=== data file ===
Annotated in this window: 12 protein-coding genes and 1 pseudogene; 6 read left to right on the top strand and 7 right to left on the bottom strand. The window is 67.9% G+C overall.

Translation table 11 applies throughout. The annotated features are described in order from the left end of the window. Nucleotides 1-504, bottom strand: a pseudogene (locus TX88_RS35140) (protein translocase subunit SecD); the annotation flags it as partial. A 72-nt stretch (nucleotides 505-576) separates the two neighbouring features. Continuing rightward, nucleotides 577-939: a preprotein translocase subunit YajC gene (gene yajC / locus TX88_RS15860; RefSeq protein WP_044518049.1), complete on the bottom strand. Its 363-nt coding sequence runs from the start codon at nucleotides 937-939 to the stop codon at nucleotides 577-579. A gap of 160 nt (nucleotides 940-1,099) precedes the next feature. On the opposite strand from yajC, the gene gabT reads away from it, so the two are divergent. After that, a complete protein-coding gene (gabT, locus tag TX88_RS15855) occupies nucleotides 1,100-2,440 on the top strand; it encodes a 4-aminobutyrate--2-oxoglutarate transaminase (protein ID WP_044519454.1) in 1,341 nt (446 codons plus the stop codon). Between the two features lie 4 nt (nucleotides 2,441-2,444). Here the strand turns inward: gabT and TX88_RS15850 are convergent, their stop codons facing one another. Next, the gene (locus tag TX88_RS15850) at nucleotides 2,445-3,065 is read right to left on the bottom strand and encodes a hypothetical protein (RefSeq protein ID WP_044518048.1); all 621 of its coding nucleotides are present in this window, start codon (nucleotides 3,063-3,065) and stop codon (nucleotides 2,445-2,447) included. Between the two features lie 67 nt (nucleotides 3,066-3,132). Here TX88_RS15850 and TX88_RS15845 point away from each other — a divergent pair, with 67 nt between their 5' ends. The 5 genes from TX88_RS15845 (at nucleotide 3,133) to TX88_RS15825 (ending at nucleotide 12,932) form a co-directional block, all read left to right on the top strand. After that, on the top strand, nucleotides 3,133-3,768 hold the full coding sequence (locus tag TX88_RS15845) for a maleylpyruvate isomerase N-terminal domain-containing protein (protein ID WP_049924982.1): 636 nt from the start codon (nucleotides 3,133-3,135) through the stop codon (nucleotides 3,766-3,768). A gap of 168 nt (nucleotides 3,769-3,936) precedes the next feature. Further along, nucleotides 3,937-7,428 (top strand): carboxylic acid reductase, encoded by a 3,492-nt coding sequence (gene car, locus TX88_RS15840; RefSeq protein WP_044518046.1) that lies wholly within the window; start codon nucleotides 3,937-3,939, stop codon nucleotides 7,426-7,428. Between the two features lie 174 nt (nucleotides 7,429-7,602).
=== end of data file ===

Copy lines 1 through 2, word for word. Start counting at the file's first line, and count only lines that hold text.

Annotated in this window: 12 protein-coding genes and 1 pseudogene; 6 read left to right on the top strand and 7 right to left on the bottom strand. The window is 67.9% G+C overall.

Translation table 11 applies throughout. The annotated features are described in order from the left end of the window. Nucleotides 1-504, bottom strand: a pseudogene (locus TX88_RS35140) (protein translocase subunit SecD); the annotation flags it as partial. A 72-nt stretch (nucleotides 505-576) separates the two neighbouring features. Continuing rightward, nucleotides 577-939: a preprotein translocase subunit YajC gene (gene yajC / locus TX88_RS15860; RefSeq protein WP_044518049.1), complete on the bottom strand. Its 363-nt coding sequence runs from the start codon at nucleotides 937-939 to the stop codon at nucleotides 577-579. A gap of 160 nt (nucleotides 940-1,099) precedes the next feature. On the opposite strand from yajC, the gene gabT reads away from it, so the two are divergent. After that, a complete protein-coding gene (gabT, locus tag TX88_RS15855) occupies nucleotides 1,100-2,440 on the top strand; it encodes a 4-aminobutyrate--2-oxoglutarate transaminase (protein ID WP_044519454.1) in 1,341 nt (446 codons plus the stop codon). Between the two features lie 4 nt (nucleotides 2,441-2,444). Here the strand turns inward: gabT and TX88_RS15850 are convergent, their stop codons facing one another. Next, the gene (locus tag TX88_RS15850) at nucleotides 2,445-3,065 is read right to left on the bottom strand and encodes a hypothetical protein (RefSeq protein ID WP_044518048.1); all 621 of its coding nucleotides are present in this window, start codon (nucleotides 3,063-3,065) and stop codon (nucleotides 2,445-2,447) included. Between the two features lie 67 nt (nucleotides 3,066-3,132). Here TX88_RS15850 and TX88_RS15845 point away from each other — a divergent pair, with 67 nt between their 5' ends. The 5 genes from TX88_RS15845 (at nucleotide 3,133) to TX88_RS15825 (ending at nucleotide 12,932) form a co-directional block, all read left to right on the top strand. After that, on the top strand, nucleotides 3,133-3,768 hold the full coding sequence (locus tag TX88_RS15845) for a maleylpyruvate isomerase N-terminal domain-containing protein (protein ID WP_049924982.1): 636 nt from the start codon (nucleotides 3,133-3,135) through the stop codon (nucleotides 3,766-3,768). A gap of 168 nt (nucleotides 3,769-3,936) precedes the next feature. Further along, nucleotides 3,937-7,428 (top strand): carboxylic acid reductase, encoded by a 3,492-nt coding sequence (gene car, locus TX88_RS15840; RefSeq protein WP_044518046.1) that lies wholly within the window; start codon nucleotides 3,937-3,939, stop codon nucleotides 7,426-7,428. Between the two features lie 174 nt (nucleotides 7,429-7,602).